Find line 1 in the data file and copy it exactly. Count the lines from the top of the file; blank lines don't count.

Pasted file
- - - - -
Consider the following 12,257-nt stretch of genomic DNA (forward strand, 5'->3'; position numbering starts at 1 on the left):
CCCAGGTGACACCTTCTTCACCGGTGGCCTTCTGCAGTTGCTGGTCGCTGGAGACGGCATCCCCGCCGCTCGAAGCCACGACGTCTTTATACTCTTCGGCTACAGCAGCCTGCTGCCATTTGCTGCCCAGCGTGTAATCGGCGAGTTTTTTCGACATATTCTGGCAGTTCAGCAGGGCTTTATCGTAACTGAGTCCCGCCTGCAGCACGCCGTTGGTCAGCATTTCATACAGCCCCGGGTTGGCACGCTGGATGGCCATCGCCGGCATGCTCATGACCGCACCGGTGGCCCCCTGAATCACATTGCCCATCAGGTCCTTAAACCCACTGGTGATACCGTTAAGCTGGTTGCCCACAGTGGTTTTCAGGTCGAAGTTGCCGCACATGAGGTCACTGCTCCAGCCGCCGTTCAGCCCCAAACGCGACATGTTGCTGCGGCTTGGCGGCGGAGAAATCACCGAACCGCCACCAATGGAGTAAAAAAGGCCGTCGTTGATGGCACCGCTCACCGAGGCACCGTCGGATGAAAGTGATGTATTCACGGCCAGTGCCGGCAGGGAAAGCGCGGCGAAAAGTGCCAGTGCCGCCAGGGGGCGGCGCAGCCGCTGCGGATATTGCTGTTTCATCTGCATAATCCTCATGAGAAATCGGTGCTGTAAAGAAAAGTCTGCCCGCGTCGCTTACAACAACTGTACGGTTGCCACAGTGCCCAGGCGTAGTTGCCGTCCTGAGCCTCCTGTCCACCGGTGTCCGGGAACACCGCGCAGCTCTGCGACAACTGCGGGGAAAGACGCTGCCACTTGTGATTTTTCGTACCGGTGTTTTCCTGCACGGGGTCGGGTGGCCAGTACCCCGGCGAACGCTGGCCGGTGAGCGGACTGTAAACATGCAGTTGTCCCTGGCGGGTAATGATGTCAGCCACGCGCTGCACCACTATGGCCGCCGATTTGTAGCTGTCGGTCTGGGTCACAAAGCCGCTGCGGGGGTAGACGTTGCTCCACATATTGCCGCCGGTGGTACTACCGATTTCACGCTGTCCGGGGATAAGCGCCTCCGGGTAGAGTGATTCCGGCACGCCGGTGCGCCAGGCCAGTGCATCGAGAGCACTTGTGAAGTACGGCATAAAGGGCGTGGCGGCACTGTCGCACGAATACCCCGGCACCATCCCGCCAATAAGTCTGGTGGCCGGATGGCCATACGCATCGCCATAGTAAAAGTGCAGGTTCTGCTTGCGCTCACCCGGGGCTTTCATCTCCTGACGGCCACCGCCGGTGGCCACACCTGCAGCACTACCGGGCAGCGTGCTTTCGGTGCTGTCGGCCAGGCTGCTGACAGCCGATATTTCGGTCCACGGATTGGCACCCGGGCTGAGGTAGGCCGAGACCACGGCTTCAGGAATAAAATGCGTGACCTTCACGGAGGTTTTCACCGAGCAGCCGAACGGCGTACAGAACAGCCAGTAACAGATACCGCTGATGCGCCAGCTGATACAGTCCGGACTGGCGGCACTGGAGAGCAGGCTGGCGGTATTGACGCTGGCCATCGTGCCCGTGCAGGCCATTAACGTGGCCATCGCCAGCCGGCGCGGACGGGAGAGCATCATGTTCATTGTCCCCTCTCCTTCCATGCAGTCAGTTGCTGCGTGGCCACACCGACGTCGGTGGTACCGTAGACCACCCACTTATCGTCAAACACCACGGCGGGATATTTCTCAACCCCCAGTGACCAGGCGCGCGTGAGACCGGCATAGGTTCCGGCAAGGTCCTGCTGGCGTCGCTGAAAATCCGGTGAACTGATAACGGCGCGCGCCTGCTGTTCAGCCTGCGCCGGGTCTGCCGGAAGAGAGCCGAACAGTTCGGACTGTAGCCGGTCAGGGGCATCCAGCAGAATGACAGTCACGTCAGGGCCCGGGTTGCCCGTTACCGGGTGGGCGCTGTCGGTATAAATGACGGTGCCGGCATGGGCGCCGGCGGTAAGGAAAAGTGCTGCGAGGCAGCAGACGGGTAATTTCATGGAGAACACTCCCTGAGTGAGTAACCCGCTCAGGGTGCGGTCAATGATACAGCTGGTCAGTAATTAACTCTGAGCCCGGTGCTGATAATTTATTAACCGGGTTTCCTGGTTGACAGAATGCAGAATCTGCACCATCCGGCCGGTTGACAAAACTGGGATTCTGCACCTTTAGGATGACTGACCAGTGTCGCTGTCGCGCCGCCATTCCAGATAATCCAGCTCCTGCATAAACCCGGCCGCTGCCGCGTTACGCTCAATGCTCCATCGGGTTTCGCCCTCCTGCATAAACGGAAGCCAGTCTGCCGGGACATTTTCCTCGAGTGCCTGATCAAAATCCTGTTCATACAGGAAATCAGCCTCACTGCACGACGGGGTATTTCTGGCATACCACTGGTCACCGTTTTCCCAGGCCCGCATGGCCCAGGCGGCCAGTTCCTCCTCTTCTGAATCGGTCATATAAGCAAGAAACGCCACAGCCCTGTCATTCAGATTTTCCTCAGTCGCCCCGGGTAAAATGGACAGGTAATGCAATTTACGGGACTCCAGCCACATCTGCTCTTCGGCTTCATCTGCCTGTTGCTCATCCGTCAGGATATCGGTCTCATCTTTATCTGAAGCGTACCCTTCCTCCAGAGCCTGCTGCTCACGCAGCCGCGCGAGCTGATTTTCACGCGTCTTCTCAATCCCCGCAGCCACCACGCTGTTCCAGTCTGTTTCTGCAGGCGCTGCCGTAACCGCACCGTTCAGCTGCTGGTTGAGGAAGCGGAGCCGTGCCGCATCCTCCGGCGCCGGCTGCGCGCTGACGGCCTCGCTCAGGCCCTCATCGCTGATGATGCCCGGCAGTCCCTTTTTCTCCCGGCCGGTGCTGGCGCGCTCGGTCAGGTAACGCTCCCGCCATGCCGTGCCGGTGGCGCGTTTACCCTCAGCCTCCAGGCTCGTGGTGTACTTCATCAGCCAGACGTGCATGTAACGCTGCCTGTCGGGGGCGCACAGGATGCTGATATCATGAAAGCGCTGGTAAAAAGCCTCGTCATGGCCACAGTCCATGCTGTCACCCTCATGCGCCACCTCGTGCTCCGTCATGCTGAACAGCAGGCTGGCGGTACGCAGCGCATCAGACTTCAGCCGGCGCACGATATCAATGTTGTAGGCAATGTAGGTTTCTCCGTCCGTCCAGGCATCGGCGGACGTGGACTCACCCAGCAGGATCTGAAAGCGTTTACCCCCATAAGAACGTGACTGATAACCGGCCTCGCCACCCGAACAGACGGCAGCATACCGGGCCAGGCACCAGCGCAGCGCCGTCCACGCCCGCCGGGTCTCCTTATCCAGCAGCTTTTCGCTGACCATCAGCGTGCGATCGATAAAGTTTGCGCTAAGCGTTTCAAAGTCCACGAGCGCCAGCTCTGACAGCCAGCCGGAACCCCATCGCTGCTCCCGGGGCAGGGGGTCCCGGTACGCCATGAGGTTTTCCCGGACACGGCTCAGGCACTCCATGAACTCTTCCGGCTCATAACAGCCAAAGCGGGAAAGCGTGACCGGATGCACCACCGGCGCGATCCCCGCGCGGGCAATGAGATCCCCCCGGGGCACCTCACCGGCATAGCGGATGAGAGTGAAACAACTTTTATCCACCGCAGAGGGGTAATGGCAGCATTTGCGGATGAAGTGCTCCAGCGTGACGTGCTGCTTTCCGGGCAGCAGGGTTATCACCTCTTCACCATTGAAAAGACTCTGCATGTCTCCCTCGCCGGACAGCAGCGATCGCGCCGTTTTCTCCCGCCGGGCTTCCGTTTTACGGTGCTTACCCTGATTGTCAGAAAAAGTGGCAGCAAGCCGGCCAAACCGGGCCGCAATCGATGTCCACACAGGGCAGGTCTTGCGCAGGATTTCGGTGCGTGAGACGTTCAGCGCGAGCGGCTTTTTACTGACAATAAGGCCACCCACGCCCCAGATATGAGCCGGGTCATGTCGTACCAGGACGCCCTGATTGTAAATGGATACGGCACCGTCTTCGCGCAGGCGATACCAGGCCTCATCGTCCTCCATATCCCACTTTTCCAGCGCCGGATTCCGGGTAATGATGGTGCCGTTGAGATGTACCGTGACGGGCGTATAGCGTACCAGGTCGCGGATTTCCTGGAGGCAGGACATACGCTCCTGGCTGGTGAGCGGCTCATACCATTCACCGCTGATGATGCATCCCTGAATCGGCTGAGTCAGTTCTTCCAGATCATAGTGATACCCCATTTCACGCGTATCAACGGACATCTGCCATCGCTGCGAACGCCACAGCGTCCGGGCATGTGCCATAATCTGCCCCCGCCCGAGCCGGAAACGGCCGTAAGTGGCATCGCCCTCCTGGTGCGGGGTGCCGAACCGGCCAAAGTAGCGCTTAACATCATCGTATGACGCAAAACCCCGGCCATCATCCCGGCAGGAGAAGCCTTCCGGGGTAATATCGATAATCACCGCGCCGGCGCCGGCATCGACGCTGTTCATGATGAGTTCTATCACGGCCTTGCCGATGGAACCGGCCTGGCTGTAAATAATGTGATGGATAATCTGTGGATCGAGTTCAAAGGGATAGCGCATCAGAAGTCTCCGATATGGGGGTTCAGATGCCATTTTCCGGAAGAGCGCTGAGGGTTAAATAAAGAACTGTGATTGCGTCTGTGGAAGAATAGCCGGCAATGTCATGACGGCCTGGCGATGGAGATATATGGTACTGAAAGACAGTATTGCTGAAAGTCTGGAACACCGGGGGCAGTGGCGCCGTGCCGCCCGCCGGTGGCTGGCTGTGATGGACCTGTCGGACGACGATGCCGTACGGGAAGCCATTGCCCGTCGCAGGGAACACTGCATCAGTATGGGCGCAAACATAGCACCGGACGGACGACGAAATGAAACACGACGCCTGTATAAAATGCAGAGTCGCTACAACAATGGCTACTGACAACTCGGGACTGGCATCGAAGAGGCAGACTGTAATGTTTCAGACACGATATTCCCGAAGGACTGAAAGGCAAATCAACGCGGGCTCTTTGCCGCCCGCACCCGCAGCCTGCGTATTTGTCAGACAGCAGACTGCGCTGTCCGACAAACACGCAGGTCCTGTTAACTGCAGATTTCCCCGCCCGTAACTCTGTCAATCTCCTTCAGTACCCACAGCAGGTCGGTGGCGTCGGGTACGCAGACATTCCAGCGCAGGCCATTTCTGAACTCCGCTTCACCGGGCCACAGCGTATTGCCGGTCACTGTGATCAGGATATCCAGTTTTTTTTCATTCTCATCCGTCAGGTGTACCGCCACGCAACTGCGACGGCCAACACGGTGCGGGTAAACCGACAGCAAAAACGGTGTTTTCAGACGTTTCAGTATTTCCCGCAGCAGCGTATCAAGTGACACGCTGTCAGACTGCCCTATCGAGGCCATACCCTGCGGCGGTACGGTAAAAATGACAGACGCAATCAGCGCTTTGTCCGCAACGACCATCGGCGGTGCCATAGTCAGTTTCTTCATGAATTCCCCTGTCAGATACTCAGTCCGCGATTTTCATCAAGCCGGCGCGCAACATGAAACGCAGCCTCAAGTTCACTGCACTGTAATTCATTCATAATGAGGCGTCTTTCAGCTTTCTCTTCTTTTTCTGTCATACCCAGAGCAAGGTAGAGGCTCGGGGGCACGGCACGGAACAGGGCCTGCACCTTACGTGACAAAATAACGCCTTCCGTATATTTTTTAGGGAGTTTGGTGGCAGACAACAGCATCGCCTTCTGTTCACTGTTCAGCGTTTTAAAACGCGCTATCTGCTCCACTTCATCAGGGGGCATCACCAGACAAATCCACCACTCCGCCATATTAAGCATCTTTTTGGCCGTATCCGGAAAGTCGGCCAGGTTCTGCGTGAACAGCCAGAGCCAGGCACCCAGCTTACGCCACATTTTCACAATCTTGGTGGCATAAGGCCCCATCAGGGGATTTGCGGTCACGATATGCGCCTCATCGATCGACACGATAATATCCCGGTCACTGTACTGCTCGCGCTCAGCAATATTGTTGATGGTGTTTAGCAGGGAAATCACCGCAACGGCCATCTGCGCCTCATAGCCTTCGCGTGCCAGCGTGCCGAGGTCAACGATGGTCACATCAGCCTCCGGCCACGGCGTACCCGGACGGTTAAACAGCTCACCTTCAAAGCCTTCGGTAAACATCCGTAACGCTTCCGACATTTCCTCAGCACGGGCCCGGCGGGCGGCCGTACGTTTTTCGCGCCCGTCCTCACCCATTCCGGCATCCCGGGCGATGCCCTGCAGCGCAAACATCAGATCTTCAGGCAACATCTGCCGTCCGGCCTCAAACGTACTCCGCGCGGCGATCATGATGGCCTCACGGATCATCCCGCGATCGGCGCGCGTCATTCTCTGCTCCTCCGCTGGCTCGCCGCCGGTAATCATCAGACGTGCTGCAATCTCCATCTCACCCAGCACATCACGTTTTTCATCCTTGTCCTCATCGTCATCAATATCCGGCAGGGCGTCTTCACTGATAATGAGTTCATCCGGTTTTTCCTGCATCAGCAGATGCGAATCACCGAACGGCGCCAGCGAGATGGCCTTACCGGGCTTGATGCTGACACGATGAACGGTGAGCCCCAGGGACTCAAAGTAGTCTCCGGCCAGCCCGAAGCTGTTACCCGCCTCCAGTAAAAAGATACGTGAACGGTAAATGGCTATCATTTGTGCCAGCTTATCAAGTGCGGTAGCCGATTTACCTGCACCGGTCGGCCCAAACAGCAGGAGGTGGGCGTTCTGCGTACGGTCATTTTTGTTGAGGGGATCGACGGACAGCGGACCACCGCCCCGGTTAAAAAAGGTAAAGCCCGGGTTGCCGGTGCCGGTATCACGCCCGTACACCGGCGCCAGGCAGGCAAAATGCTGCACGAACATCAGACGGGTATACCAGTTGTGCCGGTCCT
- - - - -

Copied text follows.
Consider the following 12,257-nt stretch of genomic DNA (forward strand, 5'->3'; position numbering starts at 1 on the left):